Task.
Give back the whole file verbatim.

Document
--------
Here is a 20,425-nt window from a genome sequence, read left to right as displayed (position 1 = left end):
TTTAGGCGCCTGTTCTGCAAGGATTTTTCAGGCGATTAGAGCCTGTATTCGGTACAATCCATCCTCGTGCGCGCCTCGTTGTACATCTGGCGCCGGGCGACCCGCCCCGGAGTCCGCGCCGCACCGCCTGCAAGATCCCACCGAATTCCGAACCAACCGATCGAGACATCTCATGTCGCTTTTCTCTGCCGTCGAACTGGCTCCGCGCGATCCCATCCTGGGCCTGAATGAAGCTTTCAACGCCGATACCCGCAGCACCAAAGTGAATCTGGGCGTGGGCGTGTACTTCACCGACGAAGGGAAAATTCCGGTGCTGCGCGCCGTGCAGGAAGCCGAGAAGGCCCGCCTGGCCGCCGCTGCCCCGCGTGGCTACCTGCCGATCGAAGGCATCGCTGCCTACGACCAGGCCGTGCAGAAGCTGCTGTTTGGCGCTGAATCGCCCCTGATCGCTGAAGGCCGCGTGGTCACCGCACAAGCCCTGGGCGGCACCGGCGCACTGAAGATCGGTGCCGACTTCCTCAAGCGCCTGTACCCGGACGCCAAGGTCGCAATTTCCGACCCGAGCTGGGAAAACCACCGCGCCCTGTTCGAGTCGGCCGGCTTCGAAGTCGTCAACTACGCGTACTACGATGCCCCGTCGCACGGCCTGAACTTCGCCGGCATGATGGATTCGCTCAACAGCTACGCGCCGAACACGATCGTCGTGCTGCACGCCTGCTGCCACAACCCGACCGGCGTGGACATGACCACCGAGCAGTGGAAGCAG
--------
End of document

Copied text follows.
Here is a 20,425-nt window from a genome sequence, read left to right as displayed (position 1 = left end):
TTTAGGCGCCTGTTCTGCAAGGATTTTTCAGGCGATTAGAGCCTGTATTCGGTACAATCCATCCTCGTGCGCGCCTCGTTGTACATCTGGCGCCGGGCGACCCGCCCCGGAGTCCGCGCCGCACCGCCTGCAAGATCCCACCGAATTCCGAACCAACCGATCGAGACATCTCATGTCGCTTTTCTCTGCCGTCGAACTGGCTCCGCGCGATCCCATCCTGGGCCTGAATGAAGCTTTCAACGCCGATACCCGCAGCACCAAAGTGAATCTGGGCGTGGGCGTGTACTTCACCGACGAAGGGAAAATTCCGGTGCTGCGCGCCGTGCAGGAAGCCGAGAAGGCCCGCCTGGCCGCCGCTGCCCCGCGTGGCTACCTGCCGATCGAAGGCATCGCTGCCTACGACCAGGCCGTGCAGAAGCTGCTGTTTGGCGCTGAATCGCCCCTGATCGCTGAAGGCCGCGTGGTCACCGCACAAGCCCTGGGCGGCACCGGCGCACTGAAGATCGGTGCCGACTTCCTCAAGCGCCTGTACCCGGACGCCAAGGTCGCAATTTCCGACCCGAGCTGGGAAAACCACCGCGCCCTGTTCGAGTCGGCCGGCTTCGAAGTCGTCAACTACGCGTACTACGATGCCCCGTCGCACGGCCTGAACTTCGCCGGCATGATGGATTCGCTCAACAGCTACGCGCCGAACACGATCGTCGTGCTGCACGCCTGCTGCCACAACCCGACCGGCGTGGACATGACCACCGAGCAGTGGAAGCAG